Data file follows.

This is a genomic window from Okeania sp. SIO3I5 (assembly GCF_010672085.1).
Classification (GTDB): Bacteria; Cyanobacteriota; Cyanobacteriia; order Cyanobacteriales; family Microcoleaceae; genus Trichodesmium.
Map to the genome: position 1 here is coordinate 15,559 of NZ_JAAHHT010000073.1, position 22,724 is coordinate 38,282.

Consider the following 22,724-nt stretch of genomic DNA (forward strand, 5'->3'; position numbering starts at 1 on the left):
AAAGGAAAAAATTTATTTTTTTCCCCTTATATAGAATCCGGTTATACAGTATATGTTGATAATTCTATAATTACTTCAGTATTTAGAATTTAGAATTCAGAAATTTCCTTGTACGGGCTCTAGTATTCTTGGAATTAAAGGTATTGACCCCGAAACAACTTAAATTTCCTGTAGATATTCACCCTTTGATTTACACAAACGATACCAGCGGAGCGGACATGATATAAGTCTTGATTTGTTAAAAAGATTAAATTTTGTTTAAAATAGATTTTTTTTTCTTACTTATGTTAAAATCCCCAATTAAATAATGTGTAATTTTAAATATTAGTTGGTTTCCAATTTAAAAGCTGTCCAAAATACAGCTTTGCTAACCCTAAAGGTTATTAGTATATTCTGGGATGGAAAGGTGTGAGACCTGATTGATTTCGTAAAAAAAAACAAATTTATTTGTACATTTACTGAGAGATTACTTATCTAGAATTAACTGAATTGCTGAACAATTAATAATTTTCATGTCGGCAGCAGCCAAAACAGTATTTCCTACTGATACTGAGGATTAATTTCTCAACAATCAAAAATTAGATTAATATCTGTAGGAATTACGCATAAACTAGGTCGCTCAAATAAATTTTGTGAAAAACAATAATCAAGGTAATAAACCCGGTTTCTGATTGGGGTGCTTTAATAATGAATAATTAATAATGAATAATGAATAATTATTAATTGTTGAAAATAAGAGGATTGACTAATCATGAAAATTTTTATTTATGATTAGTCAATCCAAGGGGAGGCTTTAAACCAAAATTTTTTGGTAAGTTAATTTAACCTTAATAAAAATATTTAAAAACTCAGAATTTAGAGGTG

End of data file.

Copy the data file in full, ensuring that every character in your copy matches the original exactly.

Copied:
This is a genomic window from Okeania sp. SIO3I5 (assembly GCF_010672085.1).
Classification (GTDB): Bacteria; Cyanobacteriota; Cyanobacteriia; order Cyanobacteriales; family Microcoleaceae; genus Trichodesmium.
Map to the genome: position 1 here is coordinate 15,559 of NZ_JAAHHT010000073.1, position 22,724 is coordinate 38,282.

Consider the following 22,724-nt stretch of genomic DNA (forward strand, 5'->3'; position numbering starts at 1 on the left):
AAAGGAAAAAATTTATTTTTTTCCCCTTATATAGAATCCGGTTATACAGTATATGTTGATAATTCTATAATTACTTCAGTATTTAGAATTTAGAATTCAGAAATTTCCTTGTACGGGCTCTAGTATTCTTGGAATTAAAGGTATTGACCCCGAAACAACTTAAATTTCCTGTAGATATTCACCCTTTGATTTACACAAACGATACCAGCGGAGCGGACATGATATAAGTCTTGATTTGTTAAAAAGATTAAATTTTGTTTAAAATAGATTTTTTTTTCTTACTTATGTTAAAATCCCCAATTAAATAATGTGTAATTTTAAATATTAGTTGGTTTCCAATTTAAAAGCTGTCCAAAATACAGCTTTGCTAACCCTAAAGGTTATTAGTATATTCTGGGATGGAAAGGTGTGAGACCTGATTGATTTCGTAAAAAAAAACAAATTTATTTGTACATTTACTGAGAGATTACTTATCTAGAATTAACTGAATTGCTGAACAATTAATAATTTTCATGTCGGCAGCAGCCAAAACAGTATTTCCTACTGATACTGAGGATTAATTTCTCAACAATCAAAAATTAGATTAATATCTGTAGGAATTACGCATAAACTAGGTCGCTCAAATAAATTTTGTGAAAAACAATAATCAAGGTAATAAACCCGGTTTCTGATTGGGGTGCTTTAATAATGAATAATTAATAATGAATAATGAATAATTATTAATTGTTGAAAATAAGAGGATTGACTAATCATGAAAATTTTTATTTATGATTAGTCAATCCAAGGGGAGGCTTTAAACCAAAATTTTTTGGTAAGTTAATTTAACCTTAATAAAAATATTTAAAAACTCAGAATTTAGAGGTG